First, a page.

Midterm Primary Elections 2018: What You Need to Know About Races in Virginia, Nevada and More

Five states are holding primary elections on Tuesday to decide which candidates will appear on the ballot come November's midterms. History is being made as Maine poll-goers test out a new voting system that will allow them to rank candidates in order of preference. In Virginia, six Democrats are competing for the opportunity to chase down Republican Representative Barbara Comstock in November. Meanwhile, in South Carolina, it's a battle between Republicans as incumbent Congressman Mark Sanford and businesswoman Katie Arrington duel it out in the GOP primary. Here's what else you need to know:


Maine voters are making history by being the first to use a preferential voting method in a statewide election in the United States.

Preferential voting, also commonly referred to as ranked-choice voting, allows poll-goers to rank political candidates in order from their first choice to their last choice. Most voting systems in the United States operate on a winner-takes-all method, meaning that a voter only chooses one candidate and the candidate with the most amount of votes at the end is deemed the winner.

It is unclear how this new voting system may affect the two seats that are up for grabs in the House of Representatives. The most competitive race to watch, though, is happening in Maine's Second District where Democrats are looking to oust the last remaining Republican New England House member Bruce Poliquin.

Jared Golden, Lucas St. Clair and Craig Olsen will be battling in the Democratic primary on Tuesday. Golden, currently serving in Maine's House of Representatives, is the only candidate with political experience.

Poliquin is a longtime Republican who has served in the House since 2014. The second district is GOP-leaning, but has gone back and forth in recent presidential elections favoring Barack Obama in 2012 but voting Donald Trump in 2016.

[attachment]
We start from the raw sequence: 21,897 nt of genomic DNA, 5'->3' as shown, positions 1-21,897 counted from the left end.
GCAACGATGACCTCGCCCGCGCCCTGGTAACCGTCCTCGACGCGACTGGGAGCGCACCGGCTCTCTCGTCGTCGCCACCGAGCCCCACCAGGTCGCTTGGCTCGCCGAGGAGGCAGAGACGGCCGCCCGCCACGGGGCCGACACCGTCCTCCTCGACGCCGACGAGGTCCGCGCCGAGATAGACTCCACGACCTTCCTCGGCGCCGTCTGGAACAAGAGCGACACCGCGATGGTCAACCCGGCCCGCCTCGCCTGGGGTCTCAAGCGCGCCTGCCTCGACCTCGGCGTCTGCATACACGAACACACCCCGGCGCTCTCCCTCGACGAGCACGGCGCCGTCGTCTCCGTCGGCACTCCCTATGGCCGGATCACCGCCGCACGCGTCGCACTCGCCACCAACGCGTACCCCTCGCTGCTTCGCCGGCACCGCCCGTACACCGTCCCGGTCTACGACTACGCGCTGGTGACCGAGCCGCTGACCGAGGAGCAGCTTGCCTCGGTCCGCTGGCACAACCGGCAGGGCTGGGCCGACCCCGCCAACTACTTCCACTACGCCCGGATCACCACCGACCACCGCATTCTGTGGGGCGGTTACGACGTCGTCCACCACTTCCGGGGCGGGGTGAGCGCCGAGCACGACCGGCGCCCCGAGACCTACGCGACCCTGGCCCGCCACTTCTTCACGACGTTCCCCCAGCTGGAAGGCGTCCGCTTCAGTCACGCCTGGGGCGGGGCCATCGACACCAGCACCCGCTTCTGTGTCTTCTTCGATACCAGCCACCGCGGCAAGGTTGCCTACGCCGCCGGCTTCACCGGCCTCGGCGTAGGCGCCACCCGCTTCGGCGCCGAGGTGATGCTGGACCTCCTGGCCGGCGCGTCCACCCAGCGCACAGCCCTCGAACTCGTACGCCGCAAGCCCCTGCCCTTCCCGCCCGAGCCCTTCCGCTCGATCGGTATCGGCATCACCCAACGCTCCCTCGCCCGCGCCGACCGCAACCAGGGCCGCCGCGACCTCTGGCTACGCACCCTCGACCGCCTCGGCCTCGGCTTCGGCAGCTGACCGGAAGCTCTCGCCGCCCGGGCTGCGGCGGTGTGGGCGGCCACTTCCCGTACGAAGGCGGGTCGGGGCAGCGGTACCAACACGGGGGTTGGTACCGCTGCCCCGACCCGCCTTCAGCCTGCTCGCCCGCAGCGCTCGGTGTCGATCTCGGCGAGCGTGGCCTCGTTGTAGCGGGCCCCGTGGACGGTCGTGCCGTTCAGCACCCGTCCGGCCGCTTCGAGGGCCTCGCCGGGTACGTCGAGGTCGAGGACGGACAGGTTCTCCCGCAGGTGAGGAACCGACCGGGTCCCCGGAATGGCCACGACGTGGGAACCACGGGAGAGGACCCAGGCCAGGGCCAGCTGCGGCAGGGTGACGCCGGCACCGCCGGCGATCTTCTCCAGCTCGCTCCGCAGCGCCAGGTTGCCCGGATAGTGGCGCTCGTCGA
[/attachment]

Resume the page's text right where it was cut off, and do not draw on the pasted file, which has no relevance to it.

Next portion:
A voter fills out a ballot at a polling location during the primary election in Strasburg, Virginia, on Tuesday, June 12. Andrew Harrer/Getty Images


Representative Barbara Comstock, a loyal Donald Trump supporter, is expected to win the GOP nomination in Tuesday's primary against challenger Shak Hill, a retired U.S. veteran.

But six Democrats running in Tuesday's primary hope to use that backing of Trump to take down Comstock in November's election in a state that has been leaning increasingly Democratic in recent presidential elections. The state went to Hillary Clinton in 2016 and Comstock narrowly won her House race in the same election, garnering 53 percent of the votes against her Democratic challenger.

On Comstock's side, however, is the National Rifle Association. During her career as an elected official, she has received over $137,000 from the NRA, according to
The New York Times.

Comstock's Democratic opponents have made gun reform a central issue in their campaigns. Dan Helmer, one of the six Democrats looking for the party's nomination on Tuesday, posted a video of him buying a gun to show the industry's lack of background checks.

Last week, I went to a gun show to find out how easy it is to buy an assault rifle. What I found was terrifying - it took less time to buy a weapon of war than a cup of coffee. #VA10 #NeverAgain #VetsVsTheNRA pic.twitter.com/d6bYxe6ADj